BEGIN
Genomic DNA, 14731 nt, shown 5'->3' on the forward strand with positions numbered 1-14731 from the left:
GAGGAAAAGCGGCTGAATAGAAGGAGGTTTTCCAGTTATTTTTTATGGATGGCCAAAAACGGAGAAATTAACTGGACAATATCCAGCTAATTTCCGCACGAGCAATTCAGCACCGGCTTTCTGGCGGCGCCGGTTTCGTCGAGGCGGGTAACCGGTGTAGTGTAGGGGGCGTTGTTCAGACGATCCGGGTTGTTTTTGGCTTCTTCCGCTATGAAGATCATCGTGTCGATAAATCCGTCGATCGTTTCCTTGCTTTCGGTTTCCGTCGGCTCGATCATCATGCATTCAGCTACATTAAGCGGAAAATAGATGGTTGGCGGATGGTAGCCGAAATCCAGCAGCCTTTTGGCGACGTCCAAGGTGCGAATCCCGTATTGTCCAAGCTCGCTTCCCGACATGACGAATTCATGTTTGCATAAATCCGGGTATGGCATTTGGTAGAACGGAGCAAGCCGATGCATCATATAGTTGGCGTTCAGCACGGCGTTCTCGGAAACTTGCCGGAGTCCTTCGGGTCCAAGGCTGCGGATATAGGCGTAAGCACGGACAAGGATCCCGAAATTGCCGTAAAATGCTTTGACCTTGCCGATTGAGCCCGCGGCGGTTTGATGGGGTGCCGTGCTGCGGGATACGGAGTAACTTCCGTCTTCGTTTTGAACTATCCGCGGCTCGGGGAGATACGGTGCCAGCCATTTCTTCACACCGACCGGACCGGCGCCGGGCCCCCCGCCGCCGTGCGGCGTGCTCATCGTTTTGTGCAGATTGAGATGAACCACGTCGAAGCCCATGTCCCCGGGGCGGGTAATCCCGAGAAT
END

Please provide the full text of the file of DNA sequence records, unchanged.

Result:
Genomic DNA, 14731 nt, shown 5'->3' on the forward strand with positions numbered 1-14731 from the left:
GAGGAAAAGCGGCTGAATAGAAGGAGGTTTTCCAGTTATTTTTTATGGATGGCCAAAAACGGAGAAATTAACTGGACAATATCCAGCTAATTTCCGCACGAGCAATTCAGCACCGGCTTTCTGGCGGCGCCGGTTTCGTCGAGGCGGGTAACCGGTGTAGTGTAGGGGGCGTTGTTCAGACGATCCGGGTTGTTTTTGGCTTCTTCCGCTATGAAGATCATCGTGTCGATAAATCCGTCGATCGTTTCCTTGCTTTCGGTTTCCGTCGGCTCGATCATCATGCATTCAGCTACATTAAGCGGAAAATAGATGGTTGGCGGATGGTAGCCGAAATCCAGCAGCCTTTTGGCGACGTCCAAGGTGCGAATCCCGTATTGTCCAAGCTCGCTTCCCGACATGACGAATTCATGTTTGCATAAATCCGGGTATGGCATTTGGTAGAACGGAGCAAGCCGATGCATCATATAGTTGGCGTTCAGCACGGCGTTCTCGGAAACTTGCCGGAGTCCTTCGGGTCCAAGGCTGCGGATATAGGCGTAAGCACGGACAAGGATCCCGAAATTGCCGTAAAATGCTTTGACCTTGCCGATTGAGCCCGCGGCGGTTTGATGGGGTGCCGTGCTGCGGGATACGGAGTAACTTCCGTCTTCGTTTTGAACTATCCGCGGCTCGGGGAGATACGGTGCCAGCCATTTCTTCACACCGACCGGACCGGCGCCGGGCCCCCCGCCGCCGTGCGGCGTGCTCATCGTTTTGTGCAGATTGAGATGAACCACGTCGAAGCCCATGTCCCCGGGGCGGGTAATCCCGAGAAT